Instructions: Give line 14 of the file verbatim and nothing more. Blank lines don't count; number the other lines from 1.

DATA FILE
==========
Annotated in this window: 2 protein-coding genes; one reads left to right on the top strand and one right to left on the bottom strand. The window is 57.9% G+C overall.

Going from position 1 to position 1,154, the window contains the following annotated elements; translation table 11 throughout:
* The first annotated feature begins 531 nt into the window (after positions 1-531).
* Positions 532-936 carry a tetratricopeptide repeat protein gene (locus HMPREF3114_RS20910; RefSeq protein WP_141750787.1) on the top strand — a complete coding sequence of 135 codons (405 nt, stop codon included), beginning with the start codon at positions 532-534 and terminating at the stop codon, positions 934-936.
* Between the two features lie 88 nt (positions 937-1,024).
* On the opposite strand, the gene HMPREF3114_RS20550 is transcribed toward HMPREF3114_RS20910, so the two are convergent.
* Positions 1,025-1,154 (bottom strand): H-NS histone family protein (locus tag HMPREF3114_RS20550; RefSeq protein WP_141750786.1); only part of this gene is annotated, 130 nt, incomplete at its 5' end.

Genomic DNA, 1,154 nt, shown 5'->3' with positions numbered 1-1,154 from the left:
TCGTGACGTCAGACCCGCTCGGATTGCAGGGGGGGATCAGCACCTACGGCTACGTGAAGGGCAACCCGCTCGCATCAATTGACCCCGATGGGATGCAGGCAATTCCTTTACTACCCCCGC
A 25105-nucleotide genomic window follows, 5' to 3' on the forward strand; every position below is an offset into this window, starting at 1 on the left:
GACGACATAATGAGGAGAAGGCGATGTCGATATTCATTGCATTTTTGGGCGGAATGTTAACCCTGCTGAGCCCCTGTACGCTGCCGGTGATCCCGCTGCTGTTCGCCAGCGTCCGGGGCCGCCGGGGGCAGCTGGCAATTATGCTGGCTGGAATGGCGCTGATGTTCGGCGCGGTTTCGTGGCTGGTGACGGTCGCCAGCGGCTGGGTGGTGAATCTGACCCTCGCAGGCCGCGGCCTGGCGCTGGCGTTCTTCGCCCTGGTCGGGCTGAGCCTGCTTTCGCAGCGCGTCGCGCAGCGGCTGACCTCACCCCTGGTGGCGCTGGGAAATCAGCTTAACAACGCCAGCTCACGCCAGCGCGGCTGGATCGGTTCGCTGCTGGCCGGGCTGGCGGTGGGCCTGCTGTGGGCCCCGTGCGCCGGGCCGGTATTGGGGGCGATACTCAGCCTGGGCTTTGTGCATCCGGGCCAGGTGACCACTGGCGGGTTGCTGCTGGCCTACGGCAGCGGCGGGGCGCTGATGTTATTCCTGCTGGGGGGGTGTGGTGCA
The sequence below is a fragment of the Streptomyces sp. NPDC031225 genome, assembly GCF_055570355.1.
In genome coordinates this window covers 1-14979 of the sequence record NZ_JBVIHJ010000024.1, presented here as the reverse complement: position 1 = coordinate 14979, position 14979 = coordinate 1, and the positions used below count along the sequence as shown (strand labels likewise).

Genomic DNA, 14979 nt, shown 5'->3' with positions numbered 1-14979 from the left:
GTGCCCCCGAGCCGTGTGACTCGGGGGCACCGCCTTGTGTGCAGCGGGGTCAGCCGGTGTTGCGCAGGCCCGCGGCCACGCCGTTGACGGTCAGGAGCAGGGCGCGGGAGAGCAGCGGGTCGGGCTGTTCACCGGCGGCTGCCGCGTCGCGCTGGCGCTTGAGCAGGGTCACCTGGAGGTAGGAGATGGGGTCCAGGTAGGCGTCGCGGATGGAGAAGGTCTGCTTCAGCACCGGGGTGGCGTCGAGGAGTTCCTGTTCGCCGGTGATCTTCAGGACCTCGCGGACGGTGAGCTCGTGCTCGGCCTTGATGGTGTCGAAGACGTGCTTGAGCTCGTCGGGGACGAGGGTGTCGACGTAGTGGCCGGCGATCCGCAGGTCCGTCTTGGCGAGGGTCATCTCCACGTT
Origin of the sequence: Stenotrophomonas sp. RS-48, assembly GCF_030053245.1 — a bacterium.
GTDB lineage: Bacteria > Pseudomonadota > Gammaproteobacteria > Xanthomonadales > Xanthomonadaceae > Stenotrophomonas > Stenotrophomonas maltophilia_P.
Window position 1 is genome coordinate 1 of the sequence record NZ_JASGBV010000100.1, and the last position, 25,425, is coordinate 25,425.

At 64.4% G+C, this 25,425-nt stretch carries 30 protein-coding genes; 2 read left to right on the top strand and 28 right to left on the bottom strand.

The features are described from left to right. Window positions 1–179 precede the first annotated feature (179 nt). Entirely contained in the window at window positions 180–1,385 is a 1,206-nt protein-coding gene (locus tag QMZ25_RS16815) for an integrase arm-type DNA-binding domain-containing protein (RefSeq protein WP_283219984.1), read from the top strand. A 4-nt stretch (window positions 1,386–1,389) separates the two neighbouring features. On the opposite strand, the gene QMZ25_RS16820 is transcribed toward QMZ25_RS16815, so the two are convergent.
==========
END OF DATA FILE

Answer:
Genomic DNA, 14979 nt, shown 5'->3' with positions numbered 1-14979 from the left: